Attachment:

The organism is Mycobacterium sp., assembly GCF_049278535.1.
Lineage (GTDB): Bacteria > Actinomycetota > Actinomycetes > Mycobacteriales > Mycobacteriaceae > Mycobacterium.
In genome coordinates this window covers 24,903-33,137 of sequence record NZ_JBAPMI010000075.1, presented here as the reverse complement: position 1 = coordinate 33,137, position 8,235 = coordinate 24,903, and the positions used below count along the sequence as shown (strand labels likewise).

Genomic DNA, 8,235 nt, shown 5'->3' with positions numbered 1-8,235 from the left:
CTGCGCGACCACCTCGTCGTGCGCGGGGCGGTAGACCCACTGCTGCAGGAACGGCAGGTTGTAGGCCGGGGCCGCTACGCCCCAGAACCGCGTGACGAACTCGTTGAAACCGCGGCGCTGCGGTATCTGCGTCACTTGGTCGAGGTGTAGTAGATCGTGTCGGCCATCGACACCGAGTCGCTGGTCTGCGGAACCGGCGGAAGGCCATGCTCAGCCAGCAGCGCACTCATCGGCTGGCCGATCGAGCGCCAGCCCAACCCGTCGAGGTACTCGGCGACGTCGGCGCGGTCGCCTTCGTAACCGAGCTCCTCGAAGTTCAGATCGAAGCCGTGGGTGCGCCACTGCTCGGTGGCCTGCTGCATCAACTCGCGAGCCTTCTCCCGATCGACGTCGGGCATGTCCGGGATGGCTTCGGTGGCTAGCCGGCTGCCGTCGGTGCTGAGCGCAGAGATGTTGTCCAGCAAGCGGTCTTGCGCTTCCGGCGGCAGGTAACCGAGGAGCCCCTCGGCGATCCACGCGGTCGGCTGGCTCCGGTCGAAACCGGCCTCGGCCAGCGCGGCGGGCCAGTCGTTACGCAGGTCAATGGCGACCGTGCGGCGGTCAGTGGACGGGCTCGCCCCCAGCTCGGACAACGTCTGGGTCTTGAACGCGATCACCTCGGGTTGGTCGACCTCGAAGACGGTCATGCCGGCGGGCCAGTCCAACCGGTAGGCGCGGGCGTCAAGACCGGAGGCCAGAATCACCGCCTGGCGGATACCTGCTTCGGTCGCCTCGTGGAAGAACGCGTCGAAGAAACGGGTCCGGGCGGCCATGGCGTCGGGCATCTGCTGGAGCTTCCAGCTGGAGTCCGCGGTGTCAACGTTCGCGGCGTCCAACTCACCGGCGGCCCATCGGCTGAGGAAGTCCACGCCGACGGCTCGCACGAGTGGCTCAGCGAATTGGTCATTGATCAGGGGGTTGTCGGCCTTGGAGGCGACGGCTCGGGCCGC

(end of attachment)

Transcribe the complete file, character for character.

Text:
The organism is Mycobacterium sp., assembly GCF_049278535.1.
Lineage (GTDB): Bacteria > Actinomycetota > Actinomycetes > Mycobacteriales > Mycobacteriaceae > Mycobacterium.
In genome coordinates this window covers 24,903-33,137 of sequence record NZ_JBAPMI010000075.1, presented here as the reverse complement: position 1 = coordinate 33,137, position 8,235 = coordinate 24,903, and the positions used below count along the sequence as shown (strand labels likewise).

Genomic DNA, 8,235 nt, shown 5'->3' with positions numbered 1-8,235 from the left:
CTGCGCGACCACCTCGTCGTGCGCGGGGCGGTAGACCCACTGCTGCAGGAACGGCAGGTTGTAGGCCGGGGCCGCTACGCCCCAGAACCGCGTGACGAACTCGTTGAAACCGCGGCGCTGCGGTATCTGCGTCACTTGGTCGAGGTGTAGTAGATCGTGTCGGCCATCGACACCGAGTCGCTGGTCTGCGGAACCGGCGGAAGGCCATGCTCAGCCAGCAGCGCACTCATCGGCTGGCCGATCGAGCGCCAGCCCAACCCGTCGAGGTACTCGGCGACGTCGGCGCGGTCGCCTTCGTAACCGAGCTCCTCGAAGTTCAGATCGAAGCCGTGGGTGCGCCACTGCTCGGTGGCCTGCTGCATCAACTCGCGAGCCTTCTCCCGATCGACGTCGGGCATGTCCGGGATGGCTTCGGTGGCTAGCCGGCTGCCGTCGGTGCTGAGCGCAGAGATGTTGTCCAGCAAGCGGTCTTGCGCTTCCGGCGGCAGGTAACCGAGGAGCCCCTCGGCGATCCACGCGGTCGGCTGGCTCCGGTCGAAACCGGCCTCGGCCAGCGCGGCGGGCCAGTCGTTACGCAGGTCAATGGCGACCGTGCGGCGGTCAGTGGACGGGCTCGCCCCCAGCTCGGACAACGTCTGGGTCTTGAACGCGATCACCTCGGGTTGGTCGACCTCGAAGACGGTCATGCCGGCGGGCCAGTCCAACCGGTAGGCGCGGGCGTCAAGACCGGAGGCCAGAATCACCGCCTGGCGGATACCTGCTTCGGTCGCCTCGTGGAAGAACGCGTCGAAGAAACGGGTCCGGGCGGCCATGGCGTCGGGCATCTGCTGGAGCTTCCAGCTGGAGTCCGCGGTGTCAACGTTCGCGGCGTCCAACTCACCGGCGGCCCATCGGCTGAGGAAGTCCACGCCGACGGCTCGCACGAGTGGCTCAGCGAATTGGTCATTGATCAGGGGGTTGTCGGCCTTGGAGGCGACGGCTCGGGCCGC